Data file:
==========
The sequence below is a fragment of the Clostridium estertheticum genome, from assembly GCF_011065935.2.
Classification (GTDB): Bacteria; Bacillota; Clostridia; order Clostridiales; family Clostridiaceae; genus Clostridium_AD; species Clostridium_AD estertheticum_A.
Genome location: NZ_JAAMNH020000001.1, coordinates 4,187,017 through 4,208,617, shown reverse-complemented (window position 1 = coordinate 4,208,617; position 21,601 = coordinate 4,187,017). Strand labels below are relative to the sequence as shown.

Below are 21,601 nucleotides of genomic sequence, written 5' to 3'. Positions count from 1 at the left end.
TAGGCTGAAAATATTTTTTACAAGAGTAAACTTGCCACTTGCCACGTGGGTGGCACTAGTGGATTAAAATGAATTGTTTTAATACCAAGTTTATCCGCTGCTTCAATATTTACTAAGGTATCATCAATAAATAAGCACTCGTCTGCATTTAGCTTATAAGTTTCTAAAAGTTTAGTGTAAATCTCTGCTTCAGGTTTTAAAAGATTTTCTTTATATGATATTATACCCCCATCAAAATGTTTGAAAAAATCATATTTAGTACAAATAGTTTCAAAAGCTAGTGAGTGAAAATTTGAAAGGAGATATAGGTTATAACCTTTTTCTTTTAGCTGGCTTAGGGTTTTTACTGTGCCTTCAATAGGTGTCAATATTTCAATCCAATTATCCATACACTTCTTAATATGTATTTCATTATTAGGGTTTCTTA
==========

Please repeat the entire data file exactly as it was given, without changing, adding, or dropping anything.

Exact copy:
The sequence below is a fragment of the Clostridium estertheticum genome, from assembly GCF_011065935.2.
Classification (GTDB): Bacteria; Bacillota; Clostridia; order Clostridiales; family Clostridiaceae; genus Clostridium_AD; species Clostridium_AD estertheticum_A.
Genome location: NZ_JAAMNH020000001.1, coordinates 4,187,017 through 4,208,617, shown reverse-complemented (window position 1 = coordinate 4,208,617; position 21,601 = coordinate 4,187,017). Strand labels below are relative to the sequence as shown.

Below are 21,601 nucleotides of genomic sequence, written 5' to 3'. Positions count from 1 at the left end.
TAGGCTGAAAATATTTTTTACAAGAGTAAACTTGCCACTTGCCACGTGGGTGGCACTAGTGGATTAAAATGAATTGTTTTAATACCAAGTTTATCCGCTGCTTCAATATTTACTAAGGTATCATCAATAAATAAGCACTCGTCTGCATTTAGCTTATAAGTTTCTAAAAGTTTAGTGTAAATCTCTGCTTCAGGTTTTAAAAGATTTTCTTTATATGATATTATACCCCCATCAAAATGTTTGAAAAAATCATATTTAGTACAAATAGTTTCAAAAGCTAGTGAGTGAAAATTTGAAAGGAGATATAGGTTATAACCTTTTTCTTTTAGCTGGCTTAGGGTTTTTACTGTGCCTTCAATAGGTGTCAATATTTCAATCCAATTATCCATACACTTCTTAATATGTATTTCATTATTAGGGTTTCTTA